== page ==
By using a service object. reason being, if the database pod goes away, it's going to come up with a different name and IP address.  Which means the connection string would need to be updated every time, managing that is difficult. The service proxies traffic to pods and it also helps in load balancing of traffic if you have multiple pods to talk to. It has its own IP and as long as service exists pod referencing this service in upstream will work and if the pods behind the service are not running, a pod will not see that and will try to forward the traffic but it will return a 502 bad gateway.So just defined the Service and then bring up your Pods with the proper label so the Service will pick them up.

You can attach an image pull secret to a service account. Any pod using that service account (including default) can take advantage of the secret.you can bind the pullSecret to your pod, but you’re still left with having to create the secret every time you make a namespace.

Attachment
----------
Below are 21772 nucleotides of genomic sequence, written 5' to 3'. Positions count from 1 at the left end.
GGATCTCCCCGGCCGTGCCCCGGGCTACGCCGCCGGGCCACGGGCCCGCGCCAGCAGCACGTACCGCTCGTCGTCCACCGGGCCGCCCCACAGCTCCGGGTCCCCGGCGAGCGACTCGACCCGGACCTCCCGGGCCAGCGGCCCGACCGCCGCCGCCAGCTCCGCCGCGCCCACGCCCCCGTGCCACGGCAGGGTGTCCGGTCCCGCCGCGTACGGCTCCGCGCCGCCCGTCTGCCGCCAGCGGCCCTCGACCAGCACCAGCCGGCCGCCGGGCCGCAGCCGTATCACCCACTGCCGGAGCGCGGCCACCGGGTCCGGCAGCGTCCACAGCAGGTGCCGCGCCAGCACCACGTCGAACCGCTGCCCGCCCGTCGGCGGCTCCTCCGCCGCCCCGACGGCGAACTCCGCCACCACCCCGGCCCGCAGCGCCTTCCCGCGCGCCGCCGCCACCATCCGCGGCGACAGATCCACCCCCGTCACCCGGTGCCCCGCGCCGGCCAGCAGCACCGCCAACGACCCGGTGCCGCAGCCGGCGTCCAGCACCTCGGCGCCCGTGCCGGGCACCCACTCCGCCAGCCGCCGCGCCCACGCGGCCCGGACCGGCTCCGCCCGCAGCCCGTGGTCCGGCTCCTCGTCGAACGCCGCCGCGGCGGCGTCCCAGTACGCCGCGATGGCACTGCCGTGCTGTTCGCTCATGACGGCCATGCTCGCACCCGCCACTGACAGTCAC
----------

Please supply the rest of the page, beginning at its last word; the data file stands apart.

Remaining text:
imagePullSecrets:

name: test

Also, you can  Create the rc/deployment manually and either specify the imagepullsecret or a service account that has the secret or add the imagepullsecret to the default service account, in which case you'd be able to use `kubectl run` and not have to make any manual changes to the manifest. Depending on your environment and how secret this imagepullsecret is, will change how you approach it.

configmaps are always mounted read-only. if you need to modify a configmap in a pod, you should copy it from the configmap mount to a regular file in the pod and then modify it. To solve this issue we should use an init container to mount the configmap, copy the configmap into an `emptyDir` volume and share the volume with the main container.

configmaps are mounted read-only so that you can't touch the files. when the master configmap changes the mounted file also changes. so if you were to modify the local mounted file, it would be overwritten anyways.